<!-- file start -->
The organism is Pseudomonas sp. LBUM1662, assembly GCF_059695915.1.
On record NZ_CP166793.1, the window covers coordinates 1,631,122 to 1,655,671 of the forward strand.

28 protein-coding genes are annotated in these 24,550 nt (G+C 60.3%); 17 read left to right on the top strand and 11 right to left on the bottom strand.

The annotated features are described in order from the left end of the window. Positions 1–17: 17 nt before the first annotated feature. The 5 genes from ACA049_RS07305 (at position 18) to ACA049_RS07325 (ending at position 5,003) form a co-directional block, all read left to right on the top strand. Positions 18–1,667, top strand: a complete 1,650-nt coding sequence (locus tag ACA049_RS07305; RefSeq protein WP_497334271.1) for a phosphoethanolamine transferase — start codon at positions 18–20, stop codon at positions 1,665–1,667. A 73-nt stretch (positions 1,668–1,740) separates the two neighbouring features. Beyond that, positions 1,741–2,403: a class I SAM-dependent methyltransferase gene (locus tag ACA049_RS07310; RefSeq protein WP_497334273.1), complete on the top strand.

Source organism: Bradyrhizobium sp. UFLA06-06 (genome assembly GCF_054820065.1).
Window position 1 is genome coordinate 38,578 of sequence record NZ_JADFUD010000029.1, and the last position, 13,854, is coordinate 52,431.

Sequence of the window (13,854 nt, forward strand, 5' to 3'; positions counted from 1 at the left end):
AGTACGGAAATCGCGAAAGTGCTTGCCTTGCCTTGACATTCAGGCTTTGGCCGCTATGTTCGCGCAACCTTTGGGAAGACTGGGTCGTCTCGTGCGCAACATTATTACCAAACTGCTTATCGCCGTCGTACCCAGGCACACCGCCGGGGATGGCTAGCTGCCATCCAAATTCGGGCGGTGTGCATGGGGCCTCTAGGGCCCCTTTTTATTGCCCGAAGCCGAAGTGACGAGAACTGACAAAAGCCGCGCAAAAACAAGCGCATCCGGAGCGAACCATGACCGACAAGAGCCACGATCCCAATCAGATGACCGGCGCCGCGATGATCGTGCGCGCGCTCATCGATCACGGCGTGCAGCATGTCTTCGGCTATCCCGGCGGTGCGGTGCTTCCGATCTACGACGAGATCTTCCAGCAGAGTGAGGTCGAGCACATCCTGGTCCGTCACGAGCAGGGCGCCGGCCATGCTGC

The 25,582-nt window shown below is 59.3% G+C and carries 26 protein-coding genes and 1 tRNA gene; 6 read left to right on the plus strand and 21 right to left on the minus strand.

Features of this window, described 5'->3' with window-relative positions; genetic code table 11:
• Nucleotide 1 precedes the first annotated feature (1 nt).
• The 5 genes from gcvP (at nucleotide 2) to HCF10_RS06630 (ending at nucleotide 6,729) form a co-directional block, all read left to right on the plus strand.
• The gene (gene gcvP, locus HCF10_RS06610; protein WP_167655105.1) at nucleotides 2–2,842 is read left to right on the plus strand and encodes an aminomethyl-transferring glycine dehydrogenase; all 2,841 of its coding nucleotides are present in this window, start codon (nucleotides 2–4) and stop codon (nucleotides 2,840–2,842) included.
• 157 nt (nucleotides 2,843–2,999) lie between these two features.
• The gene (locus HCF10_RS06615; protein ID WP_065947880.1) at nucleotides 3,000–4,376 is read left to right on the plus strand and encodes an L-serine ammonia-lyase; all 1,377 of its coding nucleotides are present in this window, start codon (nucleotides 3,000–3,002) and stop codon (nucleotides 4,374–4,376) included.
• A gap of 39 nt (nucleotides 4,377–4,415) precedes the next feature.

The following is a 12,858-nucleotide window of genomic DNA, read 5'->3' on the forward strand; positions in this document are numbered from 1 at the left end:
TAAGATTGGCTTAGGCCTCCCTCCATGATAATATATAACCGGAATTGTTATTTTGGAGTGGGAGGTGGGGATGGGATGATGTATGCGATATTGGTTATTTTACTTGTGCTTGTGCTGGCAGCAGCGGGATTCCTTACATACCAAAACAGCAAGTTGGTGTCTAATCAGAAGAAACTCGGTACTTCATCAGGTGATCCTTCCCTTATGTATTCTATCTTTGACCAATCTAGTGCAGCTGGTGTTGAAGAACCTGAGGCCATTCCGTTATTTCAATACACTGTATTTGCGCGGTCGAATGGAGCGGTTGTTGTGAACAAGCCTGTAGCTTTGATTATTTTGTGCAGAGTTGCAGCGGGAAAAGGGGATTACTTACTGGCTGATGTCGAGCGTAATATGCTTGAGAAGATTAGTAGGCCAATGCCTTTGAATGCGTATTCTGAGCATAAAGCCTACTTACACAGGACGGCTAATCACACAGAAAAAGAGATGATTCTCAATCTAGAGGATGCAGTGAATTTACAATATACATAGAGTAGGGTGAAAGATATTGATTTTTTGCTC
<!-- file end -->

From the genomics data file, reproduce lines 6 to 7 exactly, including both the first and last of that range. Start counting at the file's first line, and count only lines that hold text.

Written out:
Window position 1 is genome coordinate 38,578 of sequence record NZ_JADFUD010000029.1, and the last position, 13,854, is coordinate 52,431.

Sequence of the window (13,854 nt, forward strand, 5' to 3'; positions counted from 1 at the left end):